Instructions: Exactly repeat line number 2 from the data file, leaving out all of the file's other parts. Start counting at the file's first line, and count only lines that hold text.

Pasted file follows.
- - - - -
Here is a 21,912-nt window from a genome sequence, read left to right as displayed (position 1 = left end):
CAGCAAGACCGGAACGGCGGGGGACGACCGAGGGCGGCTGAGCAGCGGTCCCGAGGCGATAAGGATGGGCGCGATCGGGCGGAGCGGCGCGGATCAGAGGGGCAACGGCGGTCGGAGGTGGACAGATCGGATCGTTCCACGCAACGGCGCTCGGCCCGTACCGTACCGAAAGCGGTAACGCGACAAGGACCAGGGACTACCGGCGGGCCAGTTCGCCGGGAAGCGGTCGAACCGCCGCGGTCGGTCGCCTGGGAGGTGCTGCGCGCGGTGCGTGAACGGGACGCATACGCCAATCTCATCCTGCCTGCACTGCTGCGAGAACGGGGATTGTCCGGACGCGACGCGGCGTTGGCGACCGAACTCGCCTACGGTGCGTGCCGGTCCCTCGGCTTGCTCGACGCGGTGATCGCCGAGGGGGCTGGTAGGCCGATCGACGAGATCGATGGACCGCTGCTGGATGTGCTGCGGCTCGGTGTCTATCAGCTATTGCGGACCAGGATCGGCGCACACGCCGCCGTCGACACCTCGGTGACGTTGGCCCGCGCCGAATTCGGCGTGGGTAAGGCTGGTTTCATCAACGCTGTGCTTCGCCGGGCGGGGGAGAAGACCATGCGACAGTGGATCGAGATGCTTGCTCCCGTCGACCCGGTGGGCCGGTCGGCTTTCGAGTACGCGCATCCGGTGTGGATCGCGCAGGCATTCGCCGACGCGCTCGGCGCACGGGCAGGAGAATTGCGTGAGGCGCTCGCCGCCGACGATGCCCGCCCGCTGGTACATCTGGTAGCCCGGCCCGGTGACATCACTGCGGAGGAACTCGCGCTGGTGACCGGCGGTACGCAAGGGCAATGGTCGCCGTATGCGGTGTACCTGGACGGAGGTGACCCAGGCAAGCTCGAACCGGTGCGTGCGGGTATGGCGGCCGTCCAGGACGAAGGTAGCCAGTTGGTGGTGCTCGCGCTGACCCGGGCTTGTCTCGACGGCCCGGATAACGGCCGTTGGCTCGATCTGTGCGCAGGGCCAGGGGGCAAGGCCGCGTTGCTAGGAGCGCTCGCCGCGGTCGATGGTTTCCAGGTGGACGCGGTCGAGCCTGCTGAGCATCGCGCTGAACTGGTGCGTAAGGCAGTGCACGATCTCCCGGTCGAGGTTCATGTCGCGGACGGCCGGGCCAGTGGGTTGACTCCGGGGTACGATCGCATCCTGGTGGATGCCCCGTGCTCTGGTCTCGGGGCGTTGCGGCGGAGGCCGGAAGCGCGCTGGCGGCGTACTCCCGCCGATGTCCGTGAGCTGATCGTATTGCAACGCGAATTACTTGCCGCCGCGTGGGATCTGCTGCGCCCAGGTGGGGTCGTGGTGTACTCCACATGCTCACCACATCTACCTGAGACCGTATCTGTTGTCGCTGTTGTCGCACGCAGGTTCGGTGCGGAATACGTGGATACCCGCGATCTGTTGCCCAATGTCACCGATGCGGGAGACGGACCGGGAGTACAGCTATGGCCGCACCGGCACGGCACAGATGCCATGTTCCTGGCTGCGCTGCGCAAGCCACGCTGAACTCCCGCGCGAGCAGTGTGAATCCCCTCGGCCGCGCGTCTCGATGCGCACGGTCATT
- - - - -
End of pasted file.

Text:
CAGCAAGACCGGAACGGCGGGGGACGACCGAGGGCGGCTGAGCAGCGGTCCCGAGGCGATAAGGATGGGCGCGATCGGGCGGAGCGGCGCGGATCAGAGGGGCAACGGCGGTCGGAGGTGGACAGATCGGATCGTTCCACGCAACGGCGCTCGGCCCGTACCGTACCGAAAGCGGTAACGCGACAAGGACCAGGGACTACCGGCGGGCCAGTTCGCCGGGAAGCGGTCGAACCGCCGCGGTCGGTCGCCTGGGAGGTGCTGCGCGCGGTGCGTGAACGGGACGCATACGCCAATCTCATCCTGCCTGCACTGCTGCGAGAACGGGGATTGTCCGGACGCGACGCGGCGTTGGCGACCGAACTCGCCTACGGTGCGTGCCGGTCCCTCGGCTTGCTCGACGCGGTGATCGCCGAGGGGGCTGGTAGGCCGATCGACGAGATCGATGGACCGCTGCTGGATGTGCTGCGGCTCGGTGTCTATCAGCTATTGCGGACCAGGATCGGCGCACACGCCGCCGTCGACACCTCGGTGACGTTGGCCCGCGCCGAATTCGGCGTGGGTAAGGCTGGTTTCATCAACGCTGTGCTTCGCCGGGCGGGGGAGAAGACCATGCGACAGTGGATCGAGATGCTTGCTCCCGTCGACCCGGTGGGCCGGTCGGCTTTCGAGTACGCGCATCCGGTGTGGATCGCGCAGGCATTCGCCGACGCGCTCGGCGCACGGGCAGGAGAATTGCGTGAGGCGCTCGCCGCCGACGATGCCCGCCCGCTGGTACATCTGGTAGCCCGGCCCGGTGACATCACTGCGGAGGAACTCGCGCTGGTGACCGGCGGTACGCAAGGGCAATGGTCGCCGTATGCGGTGTACCTGGACGGAGGTGACCCAGGCAAGCTCGAACCGGTGCGTGCGGGTATGGCGGCCGTCCAGGACGAAGGTAGCCAGTTGGTGGTGCTCGCGCTGACCCGGGCTTGTCTCGACGGCCCGGATAACGGCCGTTGGCTCGATCTGTGCGCAGGGCCAGGGGGCAAGGCCGCGTTGCTAGGAGCGCTCGCCGCGGTCGATGGTTTCCAGGTGGACGCGGTCGAGCCTGCTGAGCATCGCGCTGAACTGGTGCGTAAGGCAGTGCACGATCTCCCGGTCGAGGTTCATGTCGCGGACGGCCGGGCCAGTGGGTTGACTCCGGGGTACGATCGCATCCTGGTGGATGCCCCGTGCTCTGGTCTCGGGGCGTTGCGGCGGAGGCCGGAAGCGCGCTGGCGGCGTACTCCCGCCGATGTCCGTGAGCTGATCGTATTGCAACGCGAATTACTTGCCGCCGCGTGGGATCTGCTGCGCCCAGGTGGGGTCGTGGTGTACTCCACATGCTCACCACATCTACCTGAGACCGTATCTGTTGTCGCTGTTGTCGCACGCAGGTTCGGTGCGGAATACGTGGATACCCGCGATCTGTTGCCCAATGTCACCGATGCGGGAGACGGACCGGGAGTACAGCTATGGCCGCACCGGCACGGCACAGATGCCATGTTCCTGGCTGCGCTGCGCAAGCCACGCTGAACTCCCGCGCGAGCAGTGTGAATCCCCTCGGCCGCGCGTCTCGATGCGCACGGTCATT